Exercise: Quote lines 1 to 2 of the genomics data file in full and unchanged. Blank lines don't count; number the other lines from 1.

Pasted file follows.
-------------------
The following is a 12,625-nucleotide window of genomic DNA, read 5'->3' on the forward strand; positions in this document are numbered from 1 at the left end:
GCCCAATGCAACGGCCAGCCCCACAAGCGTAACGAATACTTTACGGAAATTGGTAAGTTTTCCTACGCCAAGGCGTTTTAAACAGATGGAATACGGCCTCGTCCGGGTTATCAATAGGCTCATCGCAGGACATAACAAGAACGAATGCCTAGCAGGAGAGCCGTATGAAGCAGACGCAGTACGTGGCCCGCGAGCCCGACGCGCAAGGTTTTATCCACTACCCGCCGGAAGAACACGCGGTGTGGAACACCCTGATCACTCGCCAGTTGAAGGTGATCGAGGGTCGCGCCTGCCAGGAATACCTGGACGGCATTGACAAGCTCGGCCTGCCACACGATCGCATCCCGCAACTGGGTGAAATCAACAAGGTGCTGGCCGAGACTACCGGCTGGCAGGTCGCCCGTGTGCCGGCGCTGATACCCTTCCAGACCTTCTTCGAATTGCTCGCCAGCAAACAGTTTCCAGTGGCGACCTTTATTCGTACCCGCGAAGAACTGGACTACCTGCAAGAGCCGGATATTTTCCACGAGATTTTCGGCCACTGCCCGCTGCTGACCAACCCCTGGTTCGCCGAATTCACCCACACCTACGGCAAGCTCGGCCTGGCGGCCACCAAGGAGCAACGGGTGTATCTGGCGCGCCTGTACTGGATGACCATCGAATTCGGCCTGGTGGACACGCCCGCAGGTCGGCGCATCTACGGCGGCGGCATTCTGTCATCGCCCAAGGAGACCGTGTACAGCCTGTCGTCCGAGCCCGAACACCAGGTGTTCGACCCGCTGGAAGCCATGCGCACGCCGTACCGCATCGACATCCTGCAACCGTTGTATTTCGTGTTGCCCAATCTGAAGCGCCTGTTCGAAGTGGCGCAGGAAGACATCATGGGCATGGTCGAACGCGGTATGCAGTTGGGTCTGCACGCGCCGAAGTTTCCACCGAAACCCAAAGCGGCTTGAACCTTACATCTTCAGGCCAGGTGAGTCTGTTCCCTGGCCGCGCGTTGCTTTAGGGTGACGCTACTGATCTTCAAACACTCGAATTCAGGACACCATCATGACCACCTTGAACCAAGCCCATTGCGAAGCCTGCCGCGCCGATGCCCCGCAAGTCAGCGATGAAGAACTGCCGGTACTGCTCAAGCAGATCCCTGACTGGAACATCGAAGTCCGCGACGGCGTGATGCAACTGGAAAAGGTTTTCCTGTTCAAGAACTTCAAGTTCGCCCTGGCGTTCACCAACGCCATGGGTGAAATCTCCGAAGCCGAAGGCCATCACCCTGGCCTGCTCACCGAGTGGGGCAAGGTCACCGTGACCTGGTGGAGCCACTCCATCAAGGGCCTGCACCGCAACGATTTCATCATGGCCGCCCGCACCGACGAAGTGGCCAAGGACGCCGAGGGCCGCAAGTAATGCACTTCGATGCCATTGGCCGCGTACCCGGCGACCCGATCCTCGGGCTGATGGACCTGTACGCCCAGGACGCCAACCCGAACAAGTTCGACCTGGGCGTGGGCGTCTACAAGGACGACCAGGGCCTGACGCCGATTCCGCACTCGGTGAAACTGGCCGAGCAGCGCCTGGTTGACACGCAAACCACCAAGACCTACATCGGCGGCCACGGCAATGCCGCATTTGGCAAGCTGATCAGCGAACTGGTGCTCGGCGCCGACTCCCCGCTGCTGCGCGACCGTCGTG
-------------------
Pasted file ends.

The following is a 12,625-nucleotide window of genomic DNA, read 5'->3' on the forward strand; positions in this document are numbered from 1 at the left end:
GCCCAATGCAACGGCCAGCCCCACAAGCGTAACGAATACTTTACGGAAATTGGTAAGTTTTCCTACGCCAAGGCGTTTTAAACAGATGGAATACGGCCTCGTCCGGGTTATCAATAGGCTCATCGCAGGACATAACAAGAACGAATGCCTAGCAGGAGAGCCGTATGAAGCAGACGCAGTACGTGGCCCGCGAGCCCGACGCGCAAGGTTTTATCCACTACCCGCCGGAAGAACACGCGGTGTGGAACACCCTGATCACTCGCCAGTTGAAGGTGATCGAGGGTCGCGCCTGCCAGGAATACCTGGACGGCATTGACAAGCTCGGCCTGCCACACGATCGCATCCCGCAACTGGGTGAAATCAACAAGGTGCTGGCCGAGACTACCGGCTGGCAGGTCGCCCGTGTGCCGGCGCTGATACCCTTCCAGACCTTCTTCGAATTGCTCGCCAGCAAACAGTTTCCAGTGGCGACCTTTATTCGTACCCGCGAAGAACTGGACTACCTGCAAGAGCCGGATATTTTCCACGAGATTTTCGGCCACTGCCCGCTGCTGACCAACCCCTGGTTCGCCGAATTCACCCACACCTACGGCAAGCTCGGCCTGGCGGCCACCAAGGAGCAACGGGTGTATCTGGCGCGCCTGTACTGGATGACCATCGAATTCGGCCTGGTGGACACGCCCGCAGGTCGGCGCATCTACGGCGGCGGCATTCTGTCATCGCCCAAGGAGACCGTGTACAGCCTGTCGTCCGAGCCCGAACACCAGGTGTTCGACCCGCTGGAAGCCATGCGCACGCCGTACCGCATCGACATCCTGCAACCGTTGTATTTCGTGTTGCCCAATCTGAAGCGCCTGTTCGAAGTGGCGCAGGAAGACATCATGGGCATGGTCGAACGCGGTATGCAGTTGGGTCTGCACGCGCCGAAGTTTCCACCGAAACCCAAAGCGGCTTGAACCTTACATCTTCAGGCCAGGTGAGTCTGTTCCCTGGCCGCGCGTTGCTTTAGGGTGACGCTACTGATCTTCAAACACTCGAATTCAGGACACCATCATGACCACCTTGAACCAAGCCCATTGCGAAGCCTGCCGCGCCGATGCCCCGCAAGTCAGCGATGAAGAACTGCCGGTACTGCTCAAGCAGATCCCTGACTGGAACATCGAAGTCCGCGACGGCGTGATGCAACTGGAAAAGGTTTTCCTGTTCAAGAACTTCAAGTTCGCCCTGGCGTTCACCAACGCCATGGGTGAAATCTCCGAAGCCGAAGGCCATCACCCTGGCCTGCTCACCGAGTGGGGCAAGGTCACCGTGACCTGGTGGAGCCACTCCATCAAGGGCCTGCACCGCAACGATTTCATCATGGCCGCCCGCACCGACGAAGTGGCCAAGGACGCCGAGGGCCGCAAGTAATGCACTTCGATGCCATTGGCCGCGTACCCGGCGACCCGATCCTCGGGCTGATGGACCTGTACGCCCAGGACGCCAACCCGAACAAGTTCGACCTGGGCGTGGGCGTCTACAAGGACGACCAGGGCCTGACGCCGATTCCGCACTCGGTGAAACTGGCCGAGCAGCGCCTGGTTGACACGCAAACCACCAAGACCTACATCGGCGGCCACGGCAATGCCGCATTTGGCAAGCTGATCAGCGAACTGGTGCTCGGCGCCGACTCCCCGCTGCTGCGCGACCGTCGTG